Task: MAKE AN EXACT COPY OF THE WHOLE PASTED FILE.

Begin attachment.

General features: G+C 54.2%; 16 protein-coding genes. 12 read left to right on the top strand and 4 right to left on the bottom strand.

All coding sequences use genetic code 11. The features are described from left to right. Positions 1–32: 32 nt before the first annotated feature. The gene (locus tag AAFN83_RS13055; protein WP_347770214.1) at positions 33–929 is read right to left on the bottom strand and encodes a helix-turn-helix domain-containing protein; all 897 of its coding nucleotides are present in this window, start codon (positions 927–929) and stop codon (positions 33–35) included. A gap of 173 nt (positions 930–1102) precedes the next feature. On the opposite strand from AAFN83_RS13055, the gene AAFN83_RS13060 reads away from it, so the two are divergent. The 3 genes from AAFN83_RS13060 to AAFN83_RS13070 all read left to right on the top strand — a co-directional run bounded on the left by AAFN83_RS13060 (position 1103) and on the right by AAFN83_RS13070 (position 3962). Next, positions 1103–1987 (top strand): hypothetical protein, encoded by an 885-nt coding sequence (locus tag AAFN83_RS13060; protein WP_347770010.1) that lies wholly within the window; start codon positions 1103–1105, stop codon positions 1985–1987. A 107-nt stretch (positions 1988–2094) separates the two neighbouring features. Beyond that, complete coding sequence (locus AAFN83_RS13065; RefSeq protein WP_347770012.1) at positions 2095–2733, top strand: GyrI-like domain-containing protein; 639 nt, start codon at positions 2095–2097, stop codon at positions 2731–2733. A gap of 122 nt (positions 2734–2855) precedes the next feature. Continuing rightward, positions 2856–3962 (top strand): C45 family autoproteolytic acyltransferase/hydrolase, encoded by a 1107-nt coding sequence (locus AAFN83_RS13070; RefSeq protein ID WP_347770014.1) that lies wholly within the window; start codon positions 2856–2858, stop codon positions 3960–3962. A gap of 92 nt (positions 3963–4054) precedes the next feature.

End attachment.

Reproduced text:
General features: G+C 54.2%; 16 protein-coding genes. 12 read left to right on the top strand and 4 right to left on the bottom strand.

All coding sequences use genetic code 11. The features are described from left to right. Positions 1–32: 32 nt before the first annotated feature. The gene (locus tag AAFN83_RS13055; protein WP_347770214.1) at positions 33–929 is read right to left on the bottom strand and encodes a helix-turn-helix domain-containing protein; all 897 of its coding nucleotides are present in this window, start codon (positions 927–929) and stop codon (positions 33–35) included. A gap of 173 nt (positions 930–1102) precedes the next feature. On the opposite strand from AAFN83_RS13055, the gene AAFN83_RS13060 reads away from it, so the two are divergent. The 3 genes from AAFN83_RS13060 to AAFN83_RS13070 all read left to right on the top strand — a co-directional run bounded on the left by AAFN83_RS13060 (position 1103) and on the right by AAFN83_RS13070 (position 3962). Next, positions 1103–1987 (top strand): hypothetical protein, encoded by an 885-nt coding sequence (locus tag AAFN83_RS13060; protein WP_347770010.1) that lies wholly within the window; start codon positions 1103–1105, stop codon positions 1985–1987. A 107-nt stretch (positions 1988–2094) separates the two neighbouring features. Beyond that, complete coding sequence (locus AAFN83_RS13065; RefSeq protein WP_347770012.1) at positions 2095–2733, top strand: GyrI-like domain-containing protein; 639 nt, start codon at positions 2095–2097, stop codon at positions 2731–2733. A gap of 122 nt (positions 2734–2855) precedes the next feature. Continuing rightward, positions 2856–3962 (top strand): C45 family autoproteolytic acyltransferase/hydrolase, encoded by a 1107-nt coding sequence (locus AAFN83_RS13070; RefSeq protein ID WP_347770014.1) that lies wholly within the window; start codon positions 2856–2858, stop codon positions 3960–3962. A gap of 92 nt (positions 3963–4054) precedes the next feature.